The famous quote by English poet John Donne “no man is an island” popped into my head this week I was contemplating all the things I need to do and want to do this year. We are all “part of the main” says Donne and as such no one is entirely self-sufficient; everyone relies on others. It helped remind me that I will need to lean on others to achieve my success; that I can’t always go it alone. This interdependence is essential to families, communities, companies and countries. We all must depend on others to some extent to help us achieve our goals.
Research supports the notion that those who have strong networks are happier and more productive than others who do not. In business, this is particularly true as by nature, we rely on others to do their part to contribute to a team, departmental or organizational goal. We also feel more engaged and committed to our team members when the work environment is supportive of all.
Paying It Forward
Paying it forward at work – by supporting and helping your colleagues – is a great way to increase trust and bonding. We all go through tough times, either at work or at home, but having colleagues that care, and are willing to help ease your burden, are what makes working in a team so rewarding.
A study conduced by the AAT of 2,000 people found that eight out of ten people would prefer to work in a happy environment and get along with colleagues than earn a high wage. They found that employee would rather: enjoy their role, get along with their boss; and have a good commute than bringing home a large pay cheque. In addition, a third of the people polled had actually left a well-paid job because the pressure associated with it wasn’t worth the big salary.
One of the things that organization can do to create a collaborative and supportive team environment is by providing team rewards where everyone wins if the team / department achieves its goals. This helps create a sense of togetherness and interdependence.
Commission For All?
In a HBR article Why We Pay All of Our Employees A Commission the authors discuss how their organization puts everyone on a commission structure. They believe that because “every employee contributes to sales, so we pay everyone based on company revenues, instead of using a more traditional bonus or profit-sharing plan.”
While the commission ratios vary from each development, the metrics are based on the things that employees are most able to directly control. Commission is paid out monthly. The authors highlight several advantages of this approach:
- All employees are inherently motivated to help the company focus on creating revenue.
- Job security and company stability increases as payroll rises and falls automatically along with revenue creation.
- It is a structure that acts like a stock dividends, motivating teams to pull together and work harder as they think of what is best for the organization.
- It closes the gaps and divisions between departments by ensuring everyone is focused on revenue, profit, and savings, versus individual departmental agendas.
There are also disadvantages with their commission structure that the owners of this SME business have encountered, including:
- The constant need to adjust and adapt a complex compensation system since the commission plan is different for every role and every department. Ratios range from 10 percent salary and 90 percent commission for salespeople to 80 percent salary and 20 percent commission for others.
- Being compliant with law regarding overtime pay. This require support from HR to build a program that ensures compliance at all times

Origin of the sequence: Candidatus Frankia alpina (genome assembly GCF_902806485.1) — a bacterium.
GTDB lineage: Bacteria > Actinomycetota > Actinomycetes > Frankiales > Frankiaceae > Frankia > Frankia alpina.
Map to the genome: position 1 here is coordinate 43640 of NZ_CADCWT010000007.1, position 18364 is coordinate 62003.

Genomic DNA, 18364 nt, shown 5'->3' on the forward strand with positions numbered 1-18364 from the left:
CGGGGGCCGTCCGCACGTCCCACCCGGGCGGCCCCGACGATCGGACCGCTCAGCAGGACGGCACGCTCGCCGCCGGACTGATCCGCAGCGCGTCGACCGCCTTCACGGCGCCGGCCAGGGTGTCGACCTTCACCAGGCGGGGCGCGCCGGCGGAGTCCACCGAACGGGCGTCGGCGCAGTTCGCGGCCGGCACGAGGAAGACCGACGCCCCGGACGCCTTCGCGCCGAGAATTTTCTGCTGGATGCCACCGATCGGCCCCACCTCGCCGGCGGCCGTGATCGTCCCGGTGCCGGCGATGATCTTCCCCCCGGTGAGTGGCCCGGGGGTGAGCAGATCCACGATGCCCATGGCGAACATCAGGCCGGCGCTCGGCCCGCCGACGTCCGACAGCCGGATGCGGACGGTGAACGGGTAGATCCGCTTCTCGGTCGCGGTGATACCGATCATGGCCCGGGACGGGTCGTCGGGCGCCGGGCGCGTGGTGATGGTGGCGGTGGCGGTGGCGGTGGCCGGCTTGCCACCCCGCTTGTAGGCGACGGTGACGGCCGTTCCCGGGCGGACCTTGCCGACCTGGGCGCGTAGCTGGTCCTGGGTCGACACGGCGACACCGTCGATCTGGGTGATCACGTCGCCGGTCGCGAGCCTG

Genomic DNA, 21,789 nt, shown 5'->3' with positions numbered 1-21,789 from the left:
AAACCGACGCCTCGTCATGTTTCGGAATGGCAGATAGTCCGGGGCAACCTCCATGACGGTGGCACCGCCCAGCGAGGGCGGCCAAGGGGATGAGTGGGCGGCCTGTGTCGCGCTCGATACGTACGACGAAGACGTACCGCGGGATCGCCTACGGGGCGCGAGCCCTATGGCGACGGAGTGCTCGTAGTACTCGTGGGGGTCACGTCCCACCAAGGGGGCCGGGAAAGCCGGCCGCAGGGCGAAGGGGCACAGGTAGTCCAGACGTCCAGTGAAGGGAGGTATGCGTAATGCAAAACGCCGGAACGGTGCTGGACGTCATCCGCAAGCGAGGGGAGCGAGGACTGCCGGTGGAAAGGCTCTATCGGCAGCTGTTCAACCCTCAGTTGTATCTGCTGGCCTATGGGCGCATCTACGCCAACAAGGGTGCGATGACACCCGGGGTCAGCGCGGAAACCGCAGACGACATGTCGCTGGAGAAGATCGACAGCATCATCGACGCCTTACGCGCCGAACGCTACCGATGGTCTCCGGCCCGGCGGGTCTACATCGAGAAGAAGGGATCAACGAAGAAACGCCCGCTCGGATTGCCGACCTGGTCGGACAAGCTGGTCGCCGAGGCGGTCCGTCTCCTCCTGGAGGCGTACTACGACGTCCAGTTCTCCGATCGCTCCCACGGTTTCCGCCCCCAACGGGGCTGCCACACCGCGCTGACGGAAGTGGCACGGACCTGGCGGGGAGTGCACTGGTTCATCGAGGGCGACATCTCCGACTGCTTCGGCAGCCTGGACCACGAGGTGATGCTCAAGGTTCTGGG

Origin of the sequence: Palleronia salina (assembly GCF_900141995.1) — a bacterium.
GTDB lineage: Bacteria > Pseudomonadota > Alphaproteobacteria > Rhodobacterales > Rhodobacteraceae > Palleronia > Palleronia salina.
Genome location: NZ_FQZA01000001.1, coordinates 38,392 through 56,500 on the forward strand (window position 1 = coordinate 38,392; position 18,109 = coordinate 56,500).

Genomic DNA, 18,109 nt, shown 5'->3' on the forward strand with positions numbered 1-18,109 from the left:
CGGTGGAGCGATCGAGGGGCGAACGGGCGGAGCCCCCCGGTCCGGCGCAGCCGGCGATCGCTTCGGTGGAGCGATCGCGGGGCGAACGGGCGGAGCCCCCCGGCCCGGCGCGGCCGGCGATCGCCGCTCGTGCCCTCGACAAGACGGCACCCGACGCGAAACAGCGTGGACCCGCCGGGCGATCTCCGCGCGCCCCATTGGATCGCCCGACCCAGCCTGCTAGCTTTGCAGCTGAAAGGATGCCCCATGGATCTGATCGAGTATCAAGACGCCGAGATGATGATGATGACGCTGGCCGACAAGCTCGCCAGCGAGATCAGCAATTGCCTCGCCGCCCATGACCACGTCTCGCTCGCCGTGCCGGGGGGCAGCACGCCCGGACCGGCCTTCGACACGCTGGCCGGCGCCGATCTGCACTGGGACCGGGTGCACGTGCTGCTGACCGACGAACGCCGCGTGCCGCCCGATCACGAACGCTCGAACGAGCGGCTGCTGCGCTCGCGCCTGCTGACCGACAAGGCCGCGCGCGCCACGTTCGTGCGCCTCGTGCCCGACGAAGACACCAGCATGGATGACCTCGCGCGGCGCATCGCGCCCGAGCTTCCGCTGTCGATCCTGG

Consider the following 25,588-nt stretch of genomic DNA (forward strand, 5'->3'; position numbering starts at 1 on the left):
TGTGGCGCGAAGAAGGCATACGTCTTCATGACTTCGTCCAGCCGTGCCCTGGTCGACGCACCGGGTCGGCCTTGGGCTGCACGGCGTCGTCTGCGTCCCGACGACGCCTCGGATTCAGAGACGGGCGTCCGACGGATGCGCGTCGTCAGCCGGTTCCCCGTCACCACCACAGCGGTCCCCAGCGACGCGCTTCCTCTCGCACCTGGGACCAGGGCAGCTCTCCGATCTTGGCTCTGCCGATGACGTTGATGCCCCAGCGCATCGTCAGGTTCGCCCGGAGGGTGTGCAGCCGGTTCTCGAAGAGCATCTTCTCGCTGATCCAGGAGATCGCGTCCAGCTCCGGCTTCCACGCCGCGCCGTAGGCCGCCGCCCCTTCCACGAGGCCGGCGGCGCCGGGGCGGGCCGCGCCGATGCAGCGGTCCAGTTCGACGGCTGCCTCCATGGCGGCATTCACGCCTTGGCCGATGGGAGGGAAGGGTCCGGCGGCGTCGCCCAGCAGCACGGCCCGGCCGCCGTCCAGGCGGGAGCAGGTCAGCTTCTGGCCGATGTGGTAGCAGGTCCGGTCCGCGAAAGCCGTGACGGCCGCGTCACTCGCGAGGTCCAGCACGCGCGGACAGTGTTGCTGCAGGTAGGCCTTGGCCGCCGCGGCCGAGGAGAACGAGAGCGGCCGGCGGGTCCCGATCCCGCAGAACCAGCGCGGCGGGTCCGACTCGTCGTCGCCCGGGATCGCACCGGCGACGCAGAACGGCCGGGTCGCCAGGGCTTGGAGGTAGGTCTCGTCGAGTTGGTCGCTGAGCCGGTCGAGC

- The commission structure isn’t for everyone. There are some individuals who are unable to adapt to the prospect of compensation that may vary by as much as 50% every month.
The commission structure used by this organization encourages transparency and team participation. Everyone is aware of the monthly operational target and each day employees get a report on how far they are towards reaching their revenue goal. This approach requires that leaders be fully transparent about targets and employees must be fully accountable for their contribution to the outcome – good, bad or ugly.
This level of trust and involvement is a fantastic way to demonstrate to employees that they are valuable to the business, are respected, and are viewed as equal partners in achieving a win-win outcome.
All for One & One for All!
Since every employee has ‘skin in the game,’ the organization has observed that towards the end of each month, employees from different departments offering extra resources and help to other divisions. A team member may go to the sales department, for example, to say, “I have an extra half hour. Is there anything I can do to help you finish a sale?”
Employees are empowered to do what is needed to get the job done, and because they have a sense of control over their destiny, they don’t feel as if they are going it alone on the road to success. This means that a rise in income is something that team members can largely influence and control on their own. Resulting in higher levels of engagement, performance and commitment to the whole team.
As president and co-founder of n-gen People Performance Inc., Giselle is dedicated to building strategies and programs that target, motivate and engage a multigenerational workforce. She is a sought after resource to industry leaders, having worked with 18 of the top Fortune 500 companies. Over 60,000 people globally have experienced an n-gen workshop or presentation. She has devoted more than fifteen years to researching the impact that generational differences have on organizational performance. Giselle has co-authored two books: Loyalty Unplugged: How to Get, Keep & Grow All Four Generations and Upgrade Now: 9 Advanced Leadership Skills. She has a Master’s degree in communication studies from the University of Windsor.